Put yourself, for the moment, in the position of a non-EU country. The greatest possible access to the EU Single Market of 400 million consumers, the biggest economic bloc in the world, is the Holy Grail, the ultimate objective that all the EU’s negotiating partners in trade talks seek.
Britain will now join the long list of those nations. And even though its case will be treated as a priority, the outcome and the time needed to do a deal are uncertain. That is because access to the Single Market is tied to significant conditions. The EU wants to see standards in consumer, health and environmental protections equivalent to its own. It wants data protection to be as good as it is within the EU. It wants administrative procedures to be similar or aligned with those of the EU.
The greater the access you want to the Single Market, the more its existing members will insist you respect their rules – a perfectly plausible proposition. Theresa May is of course right when she says “it makes no sense to start again from scratch when Britain and the remaining Member States have adhered to the same rules for so many years”.
But what does that mean? Will Britain continue to abide by the EU’s current – and possibly also its future – rules for the Single Market, to secure access?
An “ambitious” free trade agreement between the EU and the UK would see the EU insist on the UK continuing to refrain from grating state aid. It will mean the UK will be under pressure to respect the rulings of various EU agencies (medicines, chemicals, food safety) but unable to shape their priorities or ways of working. And it would require an arbitrator to settle disputes and interpret regulations. The UK has ruled out being bound by the jurisprudence of the European Court of Justice, but it won’t be able to escape some kind of supranational decision making.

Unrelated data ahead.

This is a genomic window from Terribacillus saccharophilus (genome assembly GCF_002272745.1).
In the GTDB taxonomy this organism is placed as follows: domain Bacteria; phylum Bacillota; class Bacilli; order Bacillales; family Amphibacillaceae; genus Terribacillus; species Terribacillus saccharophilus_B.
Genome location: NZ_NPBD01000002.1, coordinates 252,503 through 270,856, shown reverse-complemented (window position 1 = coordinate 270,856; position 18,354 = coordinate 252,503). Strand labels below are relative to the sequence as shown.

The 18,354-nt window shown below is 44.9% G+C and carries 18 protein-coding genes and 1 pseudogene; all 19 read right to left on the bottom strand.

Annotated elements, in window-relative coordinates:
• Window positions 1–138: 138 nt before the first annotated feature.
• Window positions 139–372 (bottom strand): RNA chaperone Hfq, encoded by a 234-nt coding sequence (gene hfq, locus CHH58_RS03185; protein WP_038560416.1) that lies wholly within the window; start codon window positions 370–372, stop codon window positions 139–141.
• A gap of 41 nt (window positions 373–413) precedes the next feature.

And how will the UK strike “comprehensive trade agreements with other countries” but keep a foot inside the customs union? Nobody knows, least of all Theresa May, by her own admission. To get (far) away from your erstwhile partners and still maintain close ties to them – that’s a balancing act not easily performed in the world of realpolitik.
The British government is still pursuing a policy of having its cake and eating it. For the time being this is understandable, but sooner rather than later in the negotiations some things will have to give. May has recognised this by already spelling out her fall-back position: A patchwork of sectoral agreements in areas where the mutual interest in unfettered trade across the Channel is particularly deep.
So let’s imagine, for a minute, that the supply chain of the automotive industry can be insulated from Brexit.
Could the UK then still have trade agreements covering motor vehicles with third countries that don’t have a free trade agreement with the EU? How would that work? What guarantees would the EU request to insure against the UK becoming a back-door entry point into the EU? The EU will surely insist on some kind of scrutiny of state support to the UK car industry.
And what happens when the EU decides to updates its rulebook for the automotive industry? Will the UK become a mere “rule-taker”, forced to abide by the relevant legislation made in Brussels to maintain the exemption for that sector? Does that deliver on the UK government’s promise to get out of the Single Market? What may appear easy on the surface, and generate favourable media headlines, is in fact fiendishly difficult to negotiate.
Still, this is where we appear to be heading. Brexit means Brexit, but not quite for everyone, and potentially not to the same degree in every sector.
Of course, there will be many people on the continent who will push for the same sector-by-sector approach provided it doesn’t end up being beneficial to Britain alone (“cherry picking”). Their aim will be to achieve the political objective of Britain leaving with as little disruption to commerce as possible. Perhaps this is where the outlines of a potential deal are.
If so, the gun has been fired on a process that will ultimately end up with winners and losers. Theresa May herself admitted that there will be compromises and trade-offs, although the government will not reveal where and what.
Business leaders are getting the message. They basically have two options. Some will find ways of getting around the uncertainty by relocating activities. Others must now work to ensure an outcome for their company that mitigates the damage – or ensures they end up on the winning side.
For that they can’t rely on Whitehall alone. They will need to lobby, find allies and supporters on the continent, both in government and business. The time for analysis and scenario building is coming to its end. Now is the time to act.